Demanding exercise or discipline from a starving child will never end in quality work. That is as true for mental work as it is for physical.
If you’re concerned about your child’s output, first ensure the input is adequate and nourishing.
Feed your people’s souls.
People are more than bodies and more than brains.
People are souls.
Our children are persons. They have souls that cannot be neglected.
Souls, also, must be fed. What feeds a soul? A soul is fed when it acts in accordance with what it is created for: worship.
Of course that begins with worship on the Lord’s Day with a gathered church body. Our children need the worship service as much as we do, even if we doubt their participation or understanding. It is the worship of God that should not be withheld from any soul.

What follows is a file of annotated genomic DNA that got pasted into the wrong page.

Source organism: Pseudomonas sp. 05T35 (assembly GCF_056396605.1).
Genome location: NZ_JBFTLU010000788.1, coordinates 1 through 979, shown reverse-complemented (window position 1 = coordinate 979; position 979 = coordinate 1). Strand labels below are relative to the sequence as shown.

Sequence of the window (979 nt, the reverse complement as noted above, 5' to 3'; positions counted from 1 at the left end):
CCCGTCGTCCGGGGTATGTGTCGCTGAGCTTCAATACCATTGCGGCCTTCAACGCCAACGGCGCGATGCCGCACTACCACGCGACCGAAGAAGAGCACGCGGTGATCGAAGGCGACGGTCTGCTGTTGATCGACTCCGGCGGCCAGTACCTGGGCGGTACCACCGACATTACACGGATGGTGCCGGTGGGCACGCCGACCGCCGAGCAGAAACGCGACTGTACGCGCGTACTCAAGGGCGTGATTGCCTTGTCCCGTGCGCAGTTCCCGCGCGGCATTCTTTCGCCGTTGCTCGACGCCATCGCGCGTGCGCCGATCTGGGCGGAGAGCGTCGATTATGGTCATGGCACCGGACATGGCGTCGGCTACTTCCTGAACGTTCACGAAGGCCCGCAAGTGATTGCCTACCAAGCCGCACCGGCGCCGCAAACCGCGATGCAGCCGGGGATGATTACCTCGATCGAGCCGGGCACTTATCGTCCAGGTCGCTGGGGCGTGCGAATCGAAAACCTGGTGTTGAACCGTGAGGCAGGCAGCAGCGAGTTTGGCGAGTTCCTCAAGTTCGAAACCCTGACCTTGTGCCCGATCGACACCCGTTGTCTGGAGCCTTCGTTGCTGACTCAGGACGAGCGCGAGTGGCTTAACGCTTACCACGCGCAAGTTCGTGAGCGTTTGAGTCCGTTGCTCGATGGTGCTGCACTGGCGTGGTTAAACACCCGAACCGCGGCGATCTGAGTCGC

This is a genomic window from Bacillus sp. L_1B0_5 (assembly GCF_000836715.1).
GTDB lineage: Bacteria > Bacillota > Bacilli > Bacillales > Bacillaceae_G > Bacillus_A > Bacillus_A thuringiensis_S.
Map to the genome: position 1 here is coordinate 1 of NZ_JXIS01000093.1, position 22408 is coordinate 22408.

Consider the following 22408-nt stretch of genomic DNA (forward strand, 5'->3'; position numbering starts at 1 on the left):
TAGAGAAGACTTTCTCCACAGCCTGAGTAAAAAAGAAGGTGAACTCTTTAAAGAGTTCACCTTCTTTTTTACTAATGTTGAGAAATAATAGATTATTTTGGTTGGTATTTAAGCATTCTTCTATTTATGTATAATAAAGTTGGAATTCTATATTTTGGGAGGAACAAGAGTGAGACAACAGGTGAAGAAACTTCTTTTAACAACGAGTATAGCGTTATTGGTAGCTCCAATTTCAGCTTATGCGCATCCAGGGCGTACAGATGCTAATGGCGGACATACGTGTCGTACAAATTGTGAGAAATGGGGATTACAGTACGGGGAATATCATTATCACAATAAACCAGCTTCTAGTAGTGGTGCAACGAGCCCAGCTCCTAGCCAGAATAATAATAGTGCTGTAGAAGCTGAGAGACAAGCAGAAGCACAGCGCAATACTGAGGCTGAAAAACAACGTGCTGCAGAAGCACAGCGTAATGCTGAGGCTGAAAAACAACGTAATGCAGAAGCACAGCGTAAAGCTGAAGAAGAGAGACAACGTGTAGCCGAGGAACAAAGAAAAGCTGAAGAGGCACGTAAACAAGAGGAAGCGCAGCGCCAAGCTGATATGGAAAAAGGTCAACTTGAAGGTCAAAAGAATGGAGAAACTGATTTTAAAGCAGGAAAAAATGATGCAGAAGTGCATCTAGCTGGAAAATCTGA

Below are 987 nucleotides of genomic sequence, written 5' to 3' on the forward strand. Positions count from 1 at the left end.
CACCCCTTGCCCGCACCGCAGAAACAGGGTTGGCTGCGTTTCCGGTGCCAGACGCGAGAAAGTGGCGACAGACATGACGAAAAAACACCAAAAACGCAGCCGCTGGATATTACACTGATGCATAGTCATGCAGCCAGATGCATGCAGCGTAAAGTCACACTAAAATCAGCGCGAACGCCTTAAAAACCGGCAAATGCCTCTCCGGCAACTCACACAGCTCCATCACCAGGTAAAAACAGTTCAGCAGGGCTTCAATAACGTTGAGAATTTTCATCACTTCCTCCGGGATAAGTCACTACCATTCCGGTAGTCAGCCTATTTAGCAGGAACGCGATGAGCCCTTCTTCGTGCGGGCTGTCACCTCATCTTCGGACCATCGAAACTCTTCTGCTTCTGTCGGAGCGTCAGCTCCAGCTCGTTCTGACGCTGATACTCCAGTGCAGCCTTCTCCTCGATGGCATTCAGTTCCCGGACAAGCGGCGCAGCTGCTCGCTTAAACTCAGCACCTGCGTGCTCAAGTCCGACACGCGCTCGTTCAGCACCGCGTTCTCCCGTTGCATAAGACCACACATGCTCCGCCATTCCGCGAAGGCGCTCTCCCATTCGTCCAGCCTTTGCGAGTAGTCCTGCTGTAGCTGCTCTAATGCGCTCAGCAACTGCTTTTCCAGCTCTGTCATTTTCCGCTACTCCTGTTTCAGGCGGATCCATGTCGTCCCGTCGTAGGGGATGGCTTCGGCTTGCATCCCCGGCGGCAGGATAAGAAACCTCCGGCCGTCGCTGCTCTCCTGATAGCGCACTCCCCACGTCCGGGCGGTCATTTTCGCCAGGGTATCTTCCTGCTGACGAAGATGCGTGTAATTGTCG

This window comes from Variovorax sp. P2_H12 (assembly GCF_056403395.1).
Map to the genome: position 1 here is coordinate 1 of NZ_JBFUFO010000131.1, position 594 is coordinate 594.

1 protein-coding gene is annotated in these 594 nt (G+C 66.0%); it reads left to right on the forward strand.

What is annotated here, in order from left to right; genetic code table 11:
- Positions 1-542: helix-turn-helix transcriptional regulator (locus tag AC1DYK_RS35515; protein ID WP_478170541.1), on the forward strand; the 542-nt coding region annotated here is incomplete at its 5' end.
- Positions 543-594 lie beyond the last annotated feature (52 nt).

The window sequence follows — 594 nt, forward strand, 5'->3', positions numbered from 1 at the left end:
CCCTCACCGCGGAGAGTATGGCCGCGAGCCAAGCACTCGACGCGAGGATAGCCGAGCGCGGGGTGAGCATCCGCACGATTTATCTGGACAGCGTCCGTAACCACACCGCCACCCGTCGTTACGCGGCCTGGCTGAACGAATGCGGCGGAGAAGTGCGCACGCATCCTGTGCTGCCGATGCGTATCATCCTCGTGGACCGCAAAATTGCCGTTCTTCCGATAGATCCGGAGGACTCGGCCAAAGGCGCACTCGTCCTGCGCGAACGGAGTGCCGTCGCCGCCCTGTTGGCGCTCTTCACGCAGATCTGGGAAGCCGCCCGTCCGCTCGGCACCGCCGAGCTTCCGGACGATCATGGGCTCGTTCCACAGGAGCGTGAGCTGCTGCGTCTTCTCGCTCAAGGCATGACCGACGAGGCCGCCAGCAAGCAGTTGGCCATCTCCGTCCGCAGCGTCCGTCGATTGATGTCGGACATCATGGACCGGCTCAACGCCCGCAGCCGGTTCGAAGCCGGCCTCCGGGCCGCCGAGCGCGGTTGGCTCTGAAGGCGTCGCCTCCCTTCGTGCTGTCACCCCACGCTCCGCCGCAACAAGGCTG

From corporate worship, we go out into life as full souls.
When we remember that we are always souls, it is not a part of us we turn off when we work in the world, we will act like it through all our business – meals, school, chores, errands, playdays.
To help feed our own souls as well as the souls of our children, we will start our school day as well as our meal times with prayer. We will remember that glorifying God is our primary duty, not getting checklists marked off or getting good grades. That shapes how we respond to each other as well as how we respond to our own responsibilities and our own failures.
We feed our own soul as well as others when we repent of our bad attitudes just as we correct math errors.
We feed our own soul as well as others when we rejoice in the midst of trial, even if the trial is simply a fussy child or a messy floor.
We feed our own soul as well as others when we repeat, day in and day out. We repeat meals. We repeat lessons. We repeat hugs. We repeat laundry. We repeat prayers and Scripture. We repeat repentance and rejoicing.
After all, people need to be fed.
In fact, feeding people is the most important job we have.
Let’s do it, every day, over and over.